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Q&A with Muge Yayıcı

Updated: Jul 20, 2023

Exclusive Trusted Magazine Q&A with Muge Yayıcı, Head of Commercial @Vodafone Business

How could you describe your career path in few words?

I hold an engineering degree from Bilkent University where I studied Computer Engineering (1.5 years) and Industrial Engineering (3.5 years) with 100% scholarship. Yet I am barely an engineer, I would call myself highly analytical and commercial driven Marketing Professional. I started my career as a CRM Specialist in a local Oil & Gas company in Turkey. Yet due to regulations and male dominancy in the company, I saw little opportunity for myself to grow, hence after about a year or so, I decided to move on to a new sector where I could create value. This is how my 12-year journey with Vodafone started in which I found myself in a very dynamic, fast-paced, yet progressive environment. In the first half, I worked in Vodafone Turkey in various roles such as Customer Value Management, Product and Pricing in Marketing Department. 6 years ago, I moved to the UK for an exciting career opportunity in Group Vodafone Business where I was responsible for building and monitoring the execution of the commercial strategy for Small Business Customers across Vodafone footprint. Last year, I was promoted to Head of Commercial for EU Cluster, Turkey, and Egypt region in which my main responsibility is to integrate commercial priorities (propositions, channels, customer value management) in the cluster in accordance with my peers in different Vodafone Operating Countries. So far, it has been a ride I am learning, growing, and most importantly enjoying very much.

What was your most challenging experience, and it has changed your mindset?

I am tough, resilient and wouldn’t give-up easily no matter what life brings. Yet, my most challenging experience made me live in despair for a period of time: Becoming a mother for the first time, in a foreign country, right when Covid hit our lives. Being responsible for a little human being 7/24, without any support other than my partner who was also a first-time dad, and in a world of ambiguity had taken its toll on me and I started feeling like a failure. I questioned my decision to become a mother, missed my old life, felt regretful and guilty for feeling like that. And the most difficult part was trying to act like everything was normal, because I kept repeating this to myself: ‘I got this’. Because I was tough, resilient, persistent…But sometimes accepting your vulnerability is the bravest thing you can do. That’s when things started to change for me. I opened up to my partner, family, friends, even to the people I didn’t know in mom forums, Facebook groups etc. And it was like an epiphany to me: ‘I wasn’t alone!’. This was a turning point in my life, though it was painful, I am glad that I got to live this and understood that you don’t need to pretend like you can do anything on your own, sometimes asking for help, being vulnerable is what makes you powerful in the end.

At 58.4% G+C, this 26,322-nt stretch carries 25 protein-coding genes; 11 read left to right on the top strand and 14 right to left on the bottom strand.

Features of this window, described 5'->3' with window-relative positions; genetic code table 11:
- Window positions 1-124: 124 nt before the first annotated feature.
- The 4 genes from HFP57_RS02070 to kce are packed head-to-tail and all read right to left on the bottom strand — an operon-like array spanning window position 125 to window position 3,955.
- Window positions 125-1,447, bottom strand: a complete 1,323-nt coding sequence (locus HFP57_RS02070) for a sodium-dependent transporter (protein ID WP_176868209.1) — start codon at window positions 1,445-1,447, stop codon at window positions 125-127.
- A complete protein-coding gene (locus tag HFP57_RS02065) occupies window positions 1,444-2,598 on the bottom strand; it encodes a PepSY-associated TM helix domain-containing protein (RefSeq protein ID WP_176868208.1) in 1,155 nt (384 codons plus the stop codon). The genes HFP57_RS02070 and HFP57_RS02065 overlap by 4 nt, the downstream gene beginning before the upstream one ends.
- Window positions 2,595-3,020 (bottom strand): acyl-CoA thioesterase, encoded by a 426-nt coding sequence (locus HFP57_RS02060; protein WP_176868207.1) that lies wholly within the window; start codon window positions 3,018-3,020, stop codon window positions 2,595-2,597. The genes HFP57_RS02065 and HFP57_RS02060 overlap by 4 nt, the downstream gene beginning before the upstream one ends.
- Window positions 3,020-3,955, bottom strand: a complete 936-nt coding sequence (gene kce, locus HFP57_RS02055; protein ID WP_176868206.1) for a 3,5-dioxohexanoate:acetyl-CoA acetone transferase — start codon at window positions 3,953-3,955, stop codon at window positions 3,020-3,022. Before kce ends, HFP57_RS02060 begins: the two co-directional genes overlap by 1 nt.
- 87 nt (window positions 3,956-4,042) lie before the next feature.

When you get surprised by unusual or uncertain context, what do you think?

First, I start with this question: ‘Do I accept or challenge it?’. I like to challenge the ‘status quo’ and don’t accept the things as they are. But if it is something outside my area of influence, I accept it and try to see the positive side of it. This is not blind ‘Pollyanna’ approach, yet something I have taught myself over years. It saves me time, energy and keeps my sanity 😊 I start with these questions: Is this something I can learn from? Is it going to help me advance both personally and professionally? How can I turn this into something positive? Could this be something I look back and remember with a smile, if so, how do I do this? Not every day is sunny, not everything is smooth and easy in this life. Sometimes it is foggy, sometimes you have bumps in the road. What is important is you have the right equipment to overcome and enjoy this ride. It may sound too cliché but, it is not about where you reach in the end, but the journey itself and how much you enjoy it. Thus, in order to achieve this, I try not to overwhelm myself with the questions like ‘why?’, ‘what if?’ when something uncertain or unusual, yet outside of my area of influence happens, I rather accept and turn it into a joyful journey for myself.

Based on your experience, what’s the key success factor for a female leader / manager?

Female leaders should start with claiming their accomplishments, as unfortunately we women tend to be too modest and reluctant to take credit for personal achievements because of the way we have been raised. Though this may seem polite for the people we work with, it becomes harmful for our careers and turns into an obstacle in the way of advancing. This not only diminishes the work we do, but also the accomplishments of the team members we lead which would demoralize and demotivate them and result in resentment towards us. I am not talking about self-promoting every little thing you do, bragging and acting like the centre of attention. This is about owning your actions and praising it when necessary. Because if you don’t do it, there is a big chance that it will go either unnoticed or owned by someone else. We work hard, put a lot of time and energy into our work, so why hide and expect to be recognized one day ‘as our work will speak for itself’? We must be vocal, get ourselves out there and tell what we accomplished not in a way of bragging but with an effective self-promotion. Because in the end, hard work alone will not move you up. We need to be noticed as a solid performer with strong potential and we don’t have the luxury to wait for this recognition to happen one day magically.

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